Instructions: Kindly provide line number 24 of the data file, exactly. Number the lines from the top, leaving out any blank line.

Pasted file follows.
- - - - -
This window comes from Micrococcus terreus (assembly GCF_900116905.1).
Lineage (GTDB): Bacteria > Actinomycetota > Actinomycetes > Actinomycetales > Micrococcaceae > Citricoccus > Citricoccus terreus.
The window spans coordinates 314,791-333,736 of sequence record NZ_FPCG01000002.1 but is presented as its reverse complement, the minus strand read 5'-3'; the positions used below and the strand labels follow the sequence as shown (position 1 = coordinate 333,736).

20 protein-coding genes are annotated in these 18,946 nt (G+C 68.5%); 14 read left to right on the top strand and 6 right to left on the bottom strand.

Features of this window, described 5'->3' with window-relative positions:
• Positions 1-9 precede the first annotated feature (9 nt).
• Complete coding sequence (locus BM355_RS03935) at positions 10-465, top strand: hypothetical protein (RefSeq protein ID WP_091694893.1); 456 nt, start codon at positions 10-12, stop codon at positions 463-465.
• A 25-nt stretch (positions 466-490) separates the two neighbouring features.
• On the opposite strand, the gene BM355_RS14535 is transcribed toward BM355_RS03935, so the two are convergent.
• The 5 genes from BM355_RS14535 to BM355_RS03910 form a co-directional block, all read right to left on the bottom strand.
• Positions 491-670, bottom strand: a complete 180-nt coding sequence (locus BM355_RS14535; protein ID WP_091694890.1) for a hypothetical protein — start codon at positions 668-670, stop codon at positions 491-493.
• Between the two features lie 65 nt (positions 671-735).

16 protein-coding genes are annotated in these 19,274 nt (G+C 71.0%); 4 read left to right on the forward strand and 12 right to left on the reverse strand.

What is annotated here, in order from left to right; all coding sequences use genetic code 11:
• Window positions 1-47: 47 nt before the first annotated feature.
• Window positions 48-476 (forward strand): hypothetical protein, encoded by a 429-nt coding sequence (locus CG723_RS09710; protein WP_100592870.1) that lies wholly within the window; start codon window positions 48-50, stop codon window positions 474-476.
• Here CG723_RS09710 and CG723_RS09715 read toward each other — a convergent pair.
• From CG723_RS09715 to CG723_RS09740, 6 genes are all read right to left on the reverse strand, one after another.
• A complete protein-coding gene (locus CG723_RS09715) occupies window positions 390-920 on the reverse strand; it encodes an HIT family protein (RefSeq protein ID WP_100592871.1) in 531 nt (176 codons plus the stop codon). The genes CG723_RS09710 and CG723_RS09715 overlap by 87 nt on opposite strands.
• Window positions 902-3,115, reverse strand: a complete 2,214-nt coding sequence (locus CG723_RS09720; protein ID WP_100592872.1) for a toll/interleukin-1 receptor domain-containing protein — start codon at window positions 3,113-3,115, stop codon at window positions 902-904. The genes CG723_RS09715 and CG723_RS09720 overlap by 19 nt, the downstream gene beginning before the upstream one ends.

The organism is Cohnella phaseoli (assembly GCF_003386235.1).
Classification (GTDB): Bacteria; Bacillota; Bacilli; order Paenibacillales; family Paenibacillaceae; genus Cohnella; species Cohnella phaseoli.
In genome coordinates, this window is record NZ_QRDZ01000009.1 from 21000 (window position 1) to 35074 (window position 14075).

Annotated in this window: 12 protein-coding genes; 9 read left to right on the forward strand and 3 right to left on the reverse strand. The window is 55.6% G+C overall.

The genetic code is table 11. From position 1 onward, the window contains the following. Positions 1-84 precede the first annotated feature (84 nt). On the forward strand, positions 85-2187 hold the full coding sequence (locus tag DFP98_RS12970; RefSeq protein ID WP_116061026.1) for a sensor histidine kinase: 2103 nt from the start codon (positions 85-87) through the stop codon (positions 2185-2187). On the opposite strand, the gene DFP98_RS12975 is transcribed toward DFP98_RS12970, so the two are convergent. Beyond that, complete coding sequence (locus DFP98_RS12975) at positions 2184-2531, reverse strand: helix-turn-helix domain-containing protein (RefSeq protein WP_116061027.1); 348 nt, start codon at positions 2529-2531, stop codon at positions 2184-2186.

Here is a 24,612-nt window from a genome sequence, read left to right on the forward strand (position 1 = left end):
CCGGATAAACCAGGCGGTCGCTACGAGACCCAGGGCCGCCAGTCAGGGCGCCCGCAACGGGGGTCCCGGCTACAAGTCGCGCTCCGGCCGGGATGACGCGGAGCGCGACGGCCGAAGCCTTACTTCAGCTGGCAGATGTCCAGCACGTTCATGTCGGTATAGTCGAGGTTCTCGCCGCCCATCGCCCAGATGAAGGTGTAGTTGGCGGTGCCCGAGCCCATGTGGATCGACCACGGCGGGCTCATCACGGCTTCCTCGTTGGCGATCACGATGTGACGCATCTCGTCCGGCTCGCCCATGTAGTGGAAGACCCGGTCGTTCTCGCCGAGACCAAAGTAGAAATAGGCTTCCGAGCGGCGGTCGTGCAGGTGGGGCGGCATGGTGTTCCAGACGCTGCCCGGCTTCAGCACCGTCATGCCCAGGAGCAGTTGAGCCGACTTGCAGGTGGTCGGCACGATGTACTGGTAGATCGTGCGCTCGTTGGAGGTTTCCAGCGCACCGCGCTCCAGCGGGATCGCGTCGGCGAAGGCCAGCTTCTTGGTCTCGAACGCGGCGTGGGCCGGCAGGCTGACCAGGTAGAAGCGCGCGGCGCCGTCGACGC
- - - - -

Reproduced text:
Annotated in this window: 12 protein-coding genes; 9 read left to right on the forward strand and 3 right to left on the reverse strand. The window is 55.6% G+C overall.